Facing sanctions threats and caught in an emerging markets rout, Russian stocks — measured by the RTS index — have fallen 11.4 percent this year. Its currency, the ruble, has depreciated by around 20 percent against the U.S. dollar since the start of 2018.
The challenging business climate has led to some companies suspending their plans, Petr Molchanov, head of investment banking for Russia at Renaissance Capital, said on Wednesday.
"A number of high-profile equity issuance and issuers have put things on hold, definitely. So, there is a pipeline of high quality ECM (equity capital market) deals from Russia waiting for slightly better conditions, slightly more certainty but there is a supply of deals for sure," Molchanov told CNBC's Geoff Cutmore at the Eastern Economic Forum in Vladivostok, Russia.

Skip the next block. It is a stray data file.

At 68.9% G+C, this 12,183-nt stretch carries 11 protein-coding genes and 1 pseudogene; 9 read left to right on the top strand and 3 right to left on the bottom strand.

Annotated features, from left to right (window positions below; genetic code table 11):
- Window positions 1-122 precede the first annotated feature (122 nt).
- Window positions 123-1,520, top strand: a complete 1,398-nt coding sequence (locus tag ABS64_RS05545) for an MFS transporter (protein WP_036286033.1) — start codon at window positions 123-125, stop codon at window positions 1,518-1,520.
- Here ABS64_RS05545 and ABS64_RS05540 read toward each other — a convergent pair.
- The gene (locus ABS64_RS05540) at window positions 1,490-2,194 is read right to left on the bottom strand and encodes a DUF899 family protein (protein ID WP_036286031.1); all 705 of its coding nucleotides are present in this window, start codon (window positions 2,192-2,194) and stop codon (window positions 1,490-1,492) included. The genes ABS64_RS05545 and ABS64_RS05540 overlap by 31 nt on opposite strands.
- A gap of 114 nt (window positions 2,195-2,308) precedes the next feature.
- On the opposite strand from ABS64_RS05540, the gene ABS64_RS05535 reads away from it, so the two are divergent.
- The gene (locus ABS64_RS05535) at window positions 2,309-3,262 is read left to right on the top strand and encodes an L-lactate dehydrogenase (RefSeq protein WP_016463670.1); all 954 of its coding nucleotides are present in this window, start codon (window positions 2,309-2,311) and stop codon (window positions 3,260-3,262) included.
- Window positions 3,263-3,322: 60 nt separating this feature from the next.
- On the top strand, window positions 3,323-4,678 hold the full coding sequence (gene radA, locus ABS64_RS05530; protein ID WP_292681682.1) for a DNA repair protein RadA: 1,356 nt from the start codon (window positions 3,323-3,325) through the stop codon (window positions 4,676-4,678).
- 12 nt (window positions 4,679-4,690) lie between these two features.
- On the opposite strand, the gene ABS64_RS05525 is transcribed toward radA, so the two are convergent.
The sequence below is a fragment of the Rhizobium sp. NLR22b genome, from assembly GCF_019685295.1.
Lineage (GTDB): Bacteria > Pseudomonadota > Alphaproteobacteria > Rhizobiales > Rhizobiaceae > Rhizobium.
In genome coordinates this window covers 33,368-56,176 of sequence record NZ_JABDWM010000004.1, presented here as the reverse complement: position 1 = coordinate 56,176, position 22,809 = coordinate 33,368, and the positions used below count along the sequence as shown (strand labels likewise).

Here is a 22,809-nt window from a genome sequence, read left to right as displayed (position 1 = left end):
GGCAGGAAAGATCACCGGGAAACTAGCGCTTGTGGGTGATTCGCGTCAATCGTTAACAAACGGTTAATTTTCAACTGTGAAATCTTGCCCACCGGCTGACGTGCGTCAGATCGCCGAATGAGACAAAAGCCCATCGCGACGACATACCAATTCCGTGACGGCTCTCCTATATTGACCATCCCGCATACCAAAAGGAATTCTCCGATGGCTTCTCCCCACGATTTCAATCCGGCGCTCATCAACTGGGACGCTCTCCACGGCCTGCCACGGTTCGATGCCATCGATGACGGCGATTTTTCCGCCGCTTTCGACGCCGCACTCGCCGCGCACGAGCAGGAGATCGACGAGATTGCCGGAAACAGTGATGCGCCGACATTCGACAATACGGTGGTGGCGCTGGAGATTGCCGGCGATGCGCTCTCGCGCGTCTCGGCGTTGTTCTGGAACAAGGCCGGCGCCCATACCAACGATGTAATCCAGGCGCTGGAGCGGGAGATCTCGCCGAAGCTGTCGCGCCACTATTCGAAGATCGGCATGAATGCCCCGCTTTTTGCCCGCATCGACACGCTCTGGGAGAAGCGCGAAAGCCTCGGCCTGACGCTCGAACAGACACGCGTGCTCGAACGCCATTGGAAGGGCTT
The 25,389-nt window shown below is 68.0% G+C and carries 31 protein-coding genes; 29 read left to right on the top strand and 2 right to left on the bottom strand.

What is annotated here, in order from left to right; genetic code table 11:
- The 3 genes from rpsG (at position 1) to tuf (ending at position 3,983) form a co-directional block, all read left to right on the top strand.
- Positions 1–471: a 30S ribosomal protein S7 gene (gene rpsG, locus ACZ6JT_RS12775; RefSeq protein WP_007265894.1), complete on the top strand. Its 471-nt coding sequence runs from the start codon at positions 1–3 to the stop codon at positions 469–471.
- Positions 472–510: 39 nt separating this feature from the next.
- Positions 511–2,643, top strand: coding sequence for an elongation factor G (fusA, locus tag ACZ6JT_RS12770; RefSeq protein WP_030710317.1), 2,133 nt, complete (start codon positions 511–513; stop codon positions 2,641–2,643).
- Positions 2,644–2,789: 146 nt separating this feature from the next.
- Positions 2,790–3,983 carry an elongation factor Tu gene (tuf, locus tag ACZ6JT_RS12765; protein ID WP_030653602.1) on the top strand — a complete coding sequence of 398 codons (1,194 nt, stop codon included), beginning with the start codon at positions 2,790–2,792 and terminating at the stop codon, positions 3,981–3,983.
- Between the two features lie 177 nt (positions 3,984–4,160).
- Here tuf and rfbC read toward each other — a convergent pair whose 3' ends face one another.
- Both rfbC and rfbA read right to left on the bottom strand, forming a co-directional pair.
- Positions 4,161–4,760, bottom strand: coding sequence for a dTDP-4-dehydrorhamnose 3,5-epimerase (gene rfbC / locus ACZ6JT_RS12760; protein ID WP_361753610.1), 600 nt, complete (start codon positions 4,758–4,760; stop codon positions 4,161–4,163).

Activity in the mergers and acquisitions space also "doesn't look bad at all," said Molchanov. The investment banker didn't provide details on those deals, but added that he wouldn't describe Russia's capital markets as "healthy" or "strong."
A "sanctions bill from hell" could hurt the Russian economy further, he said. The term was first used by Republican U.S. Sen. Lindsey Graham, who spearheaded the bill that includes harsh measures such as preventing American entities from purchasing Russian sovereign debt.
"I think it will be quite detrimental," Molchanov said. "But I think nothing has become completely, completely dangerous and damaging for the country which has been living in these conditions for quite some time and handling that quite successfully."
Correction: This article has been updated to reflect that Petr Molchanov is the head of investment banking for Russia at Renaissance Capital.